Econospinning: how to read between the lines when the media manipulate the numbers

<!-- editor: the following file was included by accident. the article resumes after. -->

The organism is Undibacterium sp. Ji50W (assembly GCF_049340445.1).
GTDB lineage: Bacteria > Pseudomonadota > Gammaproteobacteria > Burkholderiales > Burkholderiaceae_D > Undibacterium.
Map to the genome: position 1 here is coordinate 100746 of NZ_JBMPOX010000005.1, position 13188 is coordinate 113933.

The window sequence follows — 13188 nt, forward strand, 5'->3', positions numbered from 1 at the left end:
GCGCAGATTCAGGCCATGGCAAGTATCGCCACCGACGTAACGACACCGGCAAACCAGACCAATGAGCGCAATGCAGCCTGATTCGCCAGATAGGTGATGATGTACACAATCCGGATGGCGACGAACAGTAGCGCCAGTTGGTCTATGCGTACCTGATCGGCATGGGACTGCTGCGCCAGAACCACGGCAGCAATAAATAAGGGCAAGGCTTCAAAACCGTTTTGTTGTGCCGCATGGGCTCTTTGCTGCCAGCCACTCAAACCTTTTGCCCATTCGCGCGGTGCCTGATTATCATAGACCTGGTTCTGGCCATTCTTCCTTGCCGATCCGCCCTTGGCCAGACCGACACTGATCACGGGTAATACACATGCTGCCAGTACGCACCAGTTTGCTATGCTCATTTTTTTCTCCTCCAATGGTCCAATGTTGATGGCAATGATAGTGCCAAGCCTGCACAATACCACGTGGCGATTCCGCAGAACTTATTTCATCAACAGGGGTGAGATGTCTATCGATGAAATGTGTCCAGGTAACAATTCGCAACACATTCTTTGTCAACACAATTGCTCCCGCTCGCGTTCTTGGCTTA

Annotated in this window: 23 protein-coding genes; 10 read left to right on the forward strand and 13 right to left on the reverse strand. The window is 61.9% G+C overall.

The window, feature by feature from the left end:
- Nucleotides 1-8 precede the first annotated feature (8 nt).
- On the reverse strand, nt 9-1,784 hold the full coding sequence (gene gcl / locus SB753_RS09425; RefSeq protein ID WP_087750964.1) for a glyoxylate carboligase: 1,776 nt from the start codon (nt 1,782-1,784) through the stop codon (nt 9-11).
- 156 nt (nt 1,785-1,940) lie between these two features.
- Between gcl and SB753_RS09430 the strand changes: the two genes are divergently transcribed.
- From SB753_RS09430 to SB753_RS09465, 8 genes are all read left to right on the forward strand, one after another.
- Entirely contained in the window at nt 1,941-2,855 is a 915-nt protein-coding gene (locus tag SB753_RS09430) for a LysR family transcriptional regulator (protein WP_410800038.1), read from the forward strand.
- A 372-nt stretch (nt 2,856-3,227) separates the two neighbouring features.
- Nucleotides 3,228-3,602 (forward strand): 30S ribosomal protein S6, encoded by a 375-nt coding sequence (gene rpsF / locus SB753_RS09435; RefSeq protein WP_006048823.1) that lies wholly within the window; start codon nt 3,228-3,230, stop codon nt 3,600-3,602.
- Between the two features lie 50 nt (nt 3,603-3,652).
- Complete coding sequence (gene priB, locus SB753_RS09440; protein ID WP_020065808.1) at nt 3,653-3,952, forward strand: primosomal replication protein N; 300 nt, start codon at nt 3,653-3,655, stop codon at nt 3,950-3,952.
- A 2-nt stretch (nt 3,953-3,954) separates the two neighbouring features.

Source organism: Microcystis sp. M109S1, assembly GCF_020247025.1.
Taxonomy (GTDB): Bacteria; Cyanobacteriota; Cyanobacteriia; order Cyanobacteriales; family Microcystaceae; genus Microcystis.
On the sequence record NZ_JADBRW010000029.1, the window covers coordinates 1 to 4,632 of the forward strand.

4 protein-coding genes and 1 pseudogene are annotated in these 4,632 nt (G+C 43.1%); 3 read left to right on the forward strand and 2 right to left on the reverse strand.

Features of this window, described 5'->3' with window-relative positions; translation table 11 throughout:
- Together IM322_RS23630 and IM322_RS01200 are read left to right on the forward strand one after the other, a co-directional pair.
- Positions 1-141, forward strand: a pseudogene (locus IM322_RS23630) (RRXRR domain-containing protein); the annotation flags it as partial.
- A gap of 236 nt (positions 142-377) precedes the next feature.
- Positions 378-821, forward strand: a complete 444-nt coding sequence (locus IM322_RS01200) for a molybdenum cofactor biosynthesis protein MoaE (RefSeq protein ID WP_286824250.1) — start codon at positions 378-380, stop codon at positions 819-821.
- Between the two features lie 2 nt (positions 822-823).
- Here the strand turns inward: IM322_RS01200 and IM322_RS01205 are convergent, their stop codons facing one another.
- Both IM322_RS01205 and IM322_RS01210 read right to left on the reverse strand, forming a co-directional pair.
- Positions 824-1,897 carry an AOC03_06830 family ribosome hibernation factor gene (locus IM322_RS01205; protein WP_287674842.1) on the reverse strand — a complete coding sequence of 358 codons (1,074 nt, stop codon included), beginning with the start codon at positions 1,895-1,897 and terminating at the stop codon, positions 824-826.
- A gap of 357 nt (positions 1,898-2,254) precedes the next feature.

A straightforward guide to wading through today's abundance of false and misleading economic data Gene Epstein knows a thing or two about real economic data. Before becoming the Economics Editor for Barron's in 1993, he was the chief economist for the New York Stock Exchange. Now, in Econospinning, Epstein provides readers with a book that attempts to see through the veil of economic misinformation commonly reported in today's media and offer facts in its place. Epstein discusses economics, assuming no prior knowledge on the part of the reader-which he admits, they'd only have to 'unlearn' anyway depending on who they are getting their information from. He then exposes shoddy reporting by a laundry list of economic journalists, providing the dos and don'ts to guide readers to the best options: who to believe, who to respect, who to argue with, and who to run away from screaming. From Paul Krugman (The New York Times) to John Cassidy (The New Yorker), as well as others including, but in no way limited to, Eric Schlosser (Fast Food Nation), Barbara Ehrenreich (Nickel and Dimed), Louis Uchitelle (Goldman Sachs' Economics Research Group), and Patrick Barta (Wall Street Journal), Epstein does a point-by-point discussion on how readers can get their feet on the ground floor of economics information, and provides readers with a list of his trusted recommendations. Filled with in-depth insights and valuable advice, Econospinning offers readers some simple rules to live by when practicing the art of gleaning through economic news. From skipping the headline number and finding the long-term trend to researching the patterns involved in deciphering the ABCs of the GDP, Epstein gets right to the center of the debate on the integrity of the economic numbers we read in the papers each and every day. Gene Epstein (New York, NY) has been Barron's Economics Editor since 1993 and writes the column, 'Economic Bea.' A frequent speaker on the conference circuit, Epstein has been interviewed on CNBC, CNN, and BBC TV and is on AM radio as a regular guest with WNJC's Greenberg News Show. Epstein holds an MA in economics from the New School and a BA from Brandeis University.
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